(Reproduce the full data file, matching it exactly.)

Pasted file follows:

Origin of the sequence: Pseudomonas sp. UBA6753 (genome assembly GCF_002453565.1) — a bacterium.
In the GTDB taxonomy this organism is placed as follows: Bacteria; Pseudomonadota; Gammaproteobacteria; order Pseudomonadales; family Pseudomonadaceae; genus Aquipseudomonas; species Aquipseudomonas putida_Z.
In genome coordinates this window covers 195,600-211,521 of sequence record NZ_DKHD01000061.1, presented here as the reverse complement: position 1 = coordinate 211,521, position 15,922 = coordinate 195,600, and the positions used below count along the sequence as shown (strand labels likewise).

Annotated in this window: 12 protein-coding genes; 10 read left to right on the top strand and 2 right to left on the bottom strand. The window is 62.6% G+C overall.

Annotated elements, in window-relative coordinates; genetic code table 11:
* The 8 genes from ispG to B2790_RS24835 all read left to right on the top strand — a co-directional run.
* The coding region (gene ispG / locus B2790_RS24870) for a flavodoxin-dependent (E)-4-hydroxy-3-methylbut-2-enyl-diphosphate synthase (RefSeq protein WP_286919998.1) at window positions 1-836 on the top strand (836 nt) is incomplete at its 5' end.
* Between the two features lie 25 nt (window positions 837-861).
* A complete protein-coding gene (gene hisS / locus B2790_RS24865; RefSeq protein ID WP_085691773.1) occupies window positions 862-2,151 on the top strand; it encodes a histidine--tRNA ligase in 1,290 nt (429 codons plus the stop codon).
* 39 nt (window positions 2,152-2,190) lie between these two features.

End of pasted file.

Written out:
Origin of the sequence: Pseudomonas sp. UBA6753 (genome assembly GCF_002453565.1) — a bacterium.
In the GTDB taxonomy this organism is placed as follows: Bacteria; Pseudomonadota; Gammaproteobacteria; order Pseudomonadales; family Pseudomonadaceae; genus Aquipseudomonas; species Aquipseudomonas putida_Z.
In genome coordinates this window covers 195,600-211,521 of sequence record NZ_DKHD01000061.1, presented here as the reverse complement: position 1 = coordinate 211,521, position 15,922 = coordinate 195,600, and the positions used below count along the sequence as shown (strand labels likewise).

Annotated in this window: 12 protein-coding genes; 10 read left to right on the top strand and 2 right to left on the bottom strand. The window is 62.6% G+C overall.

Annotated elements, in window-relative coordinates; genetic code table 11:
* The 8 genes from ispG to B2790_RS24835 all read left to right on the top strand — a co-directional run.
* The coding region (gene ispG / locus B2790_RS24870) for a flavodoxin-dependent (E)-4-hydroxy-3-methylbut-2-enyl-diphosphate synthase (RefSeq protein WP_286919998.1) at window positions 1-836 on the top strand (836 nt) is incomplete at its 5' end.
* Between the two features lie 25 nt (window positions 837-861).
* A complete protein-coding gene (gene hisS / locus B2790_RS24865; RefSeq protein ID WP_085691773.1) occupies window positions 862-2,151 on the top strand; it encodes a histidine--tRNA ligase in 1,290 nt (429 codons plus the stop codon).
* 39 nt (window positions 2,152-2,190) lie between these two features.